Oval, struck on one side 'Royal Society, Edinburgh, Instituted 1783', and engraved on the reverse 'Daniel Rutherford, M.D.1783', length 3.7cm.
The son of Professor John Rutherford (16951779) and Anne Mackay, Daniel Rutherford was born in Edinburgh on 3 November 1749. He was educated at Mundell's School and Edinburgh University (MD 1772). He was a professor of botany at the University of Edinburgh and keeper of the Royal Botanic Garden Edinburgh.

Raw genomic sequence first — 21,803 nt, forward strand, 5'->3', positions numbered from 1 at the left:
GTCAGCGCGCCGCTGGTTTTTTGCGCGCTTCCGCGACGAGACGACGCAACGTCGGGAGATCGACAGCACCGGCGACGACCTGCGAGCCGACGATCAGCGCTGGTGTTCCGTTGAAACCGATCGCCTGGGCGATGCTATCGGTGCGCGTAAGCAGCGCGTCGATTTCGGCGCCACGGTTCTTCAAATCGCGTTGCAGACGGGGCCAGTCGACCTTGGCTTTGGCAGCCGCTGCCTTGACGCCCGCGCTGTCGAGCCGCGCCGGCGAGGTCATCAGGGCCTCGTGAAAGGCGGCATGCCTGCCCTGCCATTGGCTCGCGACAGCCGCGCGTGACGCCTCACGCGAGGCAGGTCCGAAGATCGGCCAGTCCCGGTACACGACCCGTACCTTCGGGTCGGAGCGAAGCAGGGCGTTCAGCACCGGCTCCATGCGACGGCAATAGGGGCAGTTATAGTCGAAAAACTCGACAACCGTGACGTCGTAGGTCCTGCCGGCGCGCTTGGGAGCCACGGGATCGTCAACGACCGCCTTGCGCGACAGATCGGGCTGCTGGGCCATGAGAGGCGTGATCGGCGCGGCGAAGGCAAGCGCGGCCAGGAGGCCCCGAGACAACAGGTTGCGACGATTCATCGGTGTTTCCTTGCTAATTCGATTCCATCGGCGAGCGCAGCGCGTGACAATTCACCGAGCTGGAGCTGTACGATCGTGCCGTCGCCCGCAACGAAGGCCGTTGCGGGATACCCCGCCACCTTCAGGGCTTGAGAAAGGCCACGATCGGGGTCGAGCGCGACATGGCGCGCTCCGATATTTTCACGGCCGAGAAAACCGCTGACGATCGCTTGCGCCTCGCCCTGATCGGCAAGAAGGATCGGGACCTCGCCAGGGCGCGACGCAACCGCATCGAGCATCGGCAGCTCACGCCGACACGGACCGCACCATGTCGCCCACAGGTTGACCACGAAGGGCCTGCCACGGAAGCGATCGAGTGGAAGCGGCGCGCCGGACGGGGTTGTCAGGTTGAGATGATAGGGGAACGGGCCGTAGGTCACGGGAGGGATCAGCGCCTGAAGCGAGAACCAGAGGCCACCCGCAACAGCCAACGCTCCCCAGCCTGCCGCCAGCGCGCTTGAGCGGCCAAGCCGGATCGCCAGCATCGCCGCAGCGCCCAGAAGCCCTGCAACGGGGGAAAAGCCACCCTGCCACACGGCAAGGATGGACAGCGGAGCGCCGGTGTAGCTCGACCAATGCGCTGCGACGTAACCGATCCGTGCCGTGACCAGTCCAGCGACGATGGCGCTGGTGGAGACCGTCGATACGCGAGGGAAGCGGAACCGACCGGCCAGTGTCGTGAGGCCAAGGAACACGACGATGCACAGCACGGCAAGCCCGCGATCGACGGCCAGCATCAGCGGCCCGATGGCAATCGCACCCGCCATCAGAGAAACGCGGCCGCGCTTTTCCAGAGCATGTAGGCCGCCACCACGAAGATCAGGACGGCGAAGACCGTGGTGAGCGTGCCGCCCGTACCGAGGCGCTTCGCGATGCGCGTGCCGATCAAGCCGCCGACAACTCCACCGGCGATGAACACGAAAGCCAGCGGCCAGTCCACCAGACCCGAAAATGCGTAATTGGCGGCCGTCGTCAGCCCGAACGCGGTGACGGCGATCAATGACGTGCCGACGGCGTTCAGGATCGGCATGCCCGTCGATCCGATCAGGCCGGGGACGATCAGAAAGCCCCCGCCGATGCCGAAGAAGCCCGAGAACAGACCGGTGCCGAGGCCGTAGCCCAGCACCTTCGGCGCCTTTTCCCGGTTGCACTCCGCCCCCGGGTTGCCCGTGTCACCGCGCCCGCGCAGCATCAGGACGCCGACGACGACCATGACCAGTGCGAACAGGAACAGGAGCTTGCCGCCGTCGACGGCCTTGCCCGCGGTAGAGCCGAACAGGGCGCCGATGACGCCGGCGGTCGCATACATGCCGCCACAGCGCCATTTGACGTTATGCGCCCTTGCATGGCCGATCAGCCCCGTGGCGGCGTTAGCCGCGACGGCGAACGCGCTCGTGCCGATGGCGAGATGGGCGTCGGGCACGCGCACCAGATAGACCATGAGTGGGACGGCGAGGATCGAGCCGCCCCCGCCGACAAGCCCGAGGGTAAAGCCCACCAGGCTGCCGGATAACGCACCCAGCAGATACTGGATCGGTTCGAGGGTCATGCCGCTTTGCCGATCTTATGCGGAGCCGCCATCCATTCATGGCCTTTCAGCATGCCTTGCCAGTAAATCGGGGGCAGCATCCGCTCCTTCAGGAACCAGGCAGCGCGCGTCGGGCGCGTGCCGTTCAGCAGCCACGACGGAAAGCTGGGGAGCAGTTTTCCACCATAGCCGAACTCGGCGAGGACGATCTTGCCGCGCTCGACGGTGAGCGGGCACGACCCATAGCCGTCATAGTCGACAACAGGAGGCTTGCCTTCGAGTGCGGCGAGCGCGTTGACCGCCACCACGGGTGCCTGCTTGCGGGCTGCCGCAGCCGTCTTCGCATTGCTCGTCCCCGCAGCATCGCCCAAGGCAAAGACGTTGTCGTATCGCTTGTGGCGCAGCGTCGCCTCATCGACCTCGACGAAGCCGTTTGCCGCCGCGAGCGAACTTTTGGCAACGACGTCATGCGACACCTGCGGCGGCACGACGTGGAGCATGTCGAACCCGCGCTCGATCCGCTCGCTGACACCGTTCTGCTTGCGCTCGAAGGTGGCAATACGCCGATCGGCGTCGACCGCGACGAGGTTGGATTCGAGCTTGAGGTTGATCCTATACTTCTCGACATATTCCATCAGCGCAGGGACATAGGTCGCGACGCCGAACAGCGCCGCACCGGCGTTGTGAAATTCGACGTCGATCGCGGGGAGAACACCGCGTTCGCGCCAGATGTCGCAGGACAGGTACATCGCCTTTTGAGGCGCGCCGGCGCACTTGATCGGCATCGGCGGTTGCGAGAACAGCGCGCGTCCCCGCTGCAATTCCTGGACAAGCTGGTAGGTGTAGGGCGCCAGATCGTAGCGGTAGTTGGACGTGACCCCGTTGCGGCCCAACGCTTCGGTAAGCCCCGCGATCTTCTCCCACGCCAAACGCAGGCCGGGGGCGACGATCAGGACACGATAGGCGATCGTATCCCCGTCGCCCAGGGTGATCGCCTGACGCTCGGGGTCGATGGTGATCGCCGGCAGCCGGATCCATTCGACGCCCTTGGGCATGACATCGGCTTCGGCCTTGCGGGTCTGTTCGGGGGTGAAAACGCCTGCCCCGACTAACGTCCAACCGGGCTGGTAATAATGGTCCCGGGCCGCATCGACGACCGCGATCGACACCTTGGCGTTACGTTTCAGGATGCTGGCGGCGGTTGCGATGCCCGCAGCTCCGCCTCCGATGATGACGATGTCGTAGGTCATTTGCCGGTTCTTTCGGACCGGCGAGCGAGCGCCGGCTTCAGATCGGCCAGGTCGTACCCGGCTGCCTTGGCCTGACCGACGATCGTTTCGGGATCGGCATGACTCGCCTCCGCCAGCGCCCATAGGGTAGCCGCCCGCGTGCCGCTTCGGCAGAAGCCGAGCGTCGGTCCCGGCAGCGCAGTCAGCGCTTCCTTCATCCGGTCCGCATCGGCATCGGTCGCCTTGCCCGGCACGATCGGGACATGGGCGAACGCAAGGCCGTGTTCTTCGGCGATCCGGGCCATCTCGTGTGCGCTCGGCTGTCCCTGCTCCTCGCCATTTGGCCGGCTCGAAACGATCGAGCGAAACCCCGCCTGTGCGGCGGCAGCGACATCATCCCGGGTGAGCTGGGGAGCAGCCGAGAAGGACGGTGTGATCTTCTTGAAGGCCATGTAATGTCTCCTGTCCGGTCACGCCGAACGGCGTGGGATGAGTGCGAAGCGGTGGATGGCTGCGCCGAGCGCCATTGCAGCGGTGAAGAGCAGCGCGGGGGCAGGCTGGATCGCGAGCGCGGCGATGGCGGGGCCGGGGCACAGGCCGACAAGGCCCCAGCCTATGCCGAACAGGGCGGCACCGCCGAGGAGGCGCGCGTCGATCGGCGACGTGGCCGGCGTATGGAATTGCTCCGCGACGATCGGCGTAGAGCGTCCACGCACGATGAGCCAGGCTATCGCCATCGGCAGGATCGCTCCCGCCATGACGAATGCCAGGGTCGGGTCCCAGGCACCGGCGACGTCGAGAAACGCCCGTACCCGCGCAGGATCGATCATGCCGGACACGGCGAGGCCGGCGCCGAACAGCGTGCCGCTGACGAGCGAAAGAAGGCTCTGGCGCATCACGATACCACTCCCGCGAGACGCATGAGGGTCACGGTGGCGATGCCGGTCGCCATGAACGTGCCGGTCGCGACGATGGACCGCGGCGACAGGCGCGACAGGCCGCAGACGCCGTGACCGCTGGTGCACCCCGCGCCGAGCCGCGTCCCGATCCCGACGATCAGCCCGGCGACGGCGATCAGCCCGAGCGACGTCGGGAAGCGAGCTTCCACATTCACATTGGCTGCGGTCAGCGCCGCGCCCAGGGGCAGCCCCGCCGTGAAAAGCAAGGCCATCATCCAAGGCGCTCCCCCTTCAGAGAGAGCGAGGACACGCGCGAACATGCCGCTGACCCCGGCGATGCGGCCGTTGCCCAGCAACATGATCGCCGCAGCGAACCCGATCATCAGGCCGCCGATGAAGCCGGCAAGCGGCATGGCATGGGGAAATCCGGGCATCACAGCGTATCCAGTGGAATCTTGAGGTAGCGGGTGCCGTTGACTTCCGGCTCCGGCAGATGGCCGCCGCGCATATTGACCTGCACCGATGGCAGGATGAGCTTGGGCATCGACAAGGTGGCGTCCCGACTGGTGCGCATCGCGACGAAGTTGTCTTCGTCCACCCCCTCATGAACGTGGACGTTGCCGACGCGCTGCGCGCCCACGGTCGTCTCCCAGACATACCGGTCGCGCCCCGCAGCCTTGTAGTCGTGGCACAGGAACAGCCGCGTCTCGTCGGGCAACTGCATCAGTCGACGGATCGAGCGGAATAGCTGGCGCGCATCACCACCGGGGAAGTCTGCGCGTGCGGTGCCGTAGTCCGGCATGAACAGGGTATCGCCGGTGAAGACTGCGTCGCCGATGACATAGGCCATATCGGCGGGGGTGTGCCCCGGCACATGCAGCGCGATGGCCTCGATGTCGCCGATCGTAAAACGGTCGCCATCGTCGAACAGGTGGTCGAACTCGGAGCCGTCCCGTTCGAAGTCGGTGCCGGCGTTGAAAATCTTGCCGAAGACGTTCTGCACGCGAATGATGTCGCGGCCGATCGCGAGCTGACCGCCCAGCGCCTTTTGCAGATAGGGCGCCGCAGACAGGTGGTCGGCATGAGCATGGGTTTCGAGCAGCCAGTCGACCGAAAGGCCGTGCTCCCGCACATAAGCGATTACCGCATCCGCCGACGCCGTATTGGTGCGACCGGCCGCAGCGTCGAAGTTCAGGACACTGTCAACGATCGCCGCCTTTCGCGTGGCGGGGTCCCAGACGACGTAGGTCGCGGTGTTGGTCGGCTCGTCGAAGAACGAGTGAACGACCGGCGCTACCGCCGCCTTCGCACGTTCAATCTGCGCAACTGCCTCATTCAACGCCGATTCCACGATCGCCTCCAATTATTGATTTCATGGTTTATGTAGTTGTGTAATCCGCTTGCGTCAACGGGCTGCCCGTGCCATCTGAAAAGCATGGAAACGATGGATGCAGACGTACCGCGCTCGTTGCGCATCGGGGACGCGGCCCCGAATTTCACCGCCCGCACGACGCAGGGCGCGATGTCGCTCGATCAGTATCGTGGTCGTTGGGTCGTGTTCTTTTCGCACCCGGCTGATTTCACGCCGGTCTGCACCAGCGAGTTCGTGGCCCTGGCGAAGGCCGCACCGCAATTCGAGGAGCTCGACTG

Best known for the discovery of nitrogen, Rutherford was asked initially by celebrated chemist, Joseph Black to investigate the properties of carbon dioxide. In 1772, in a series of experiments, Rutherford kept a mouse in a space with a confined quality of air until it died. The air was then passed through a carbon dioxide absorbing solution. Rutherford called the remaining gas (which we now know would have consisted primarily of nitrogen) 'noxious air' or 'phlogisticated air'.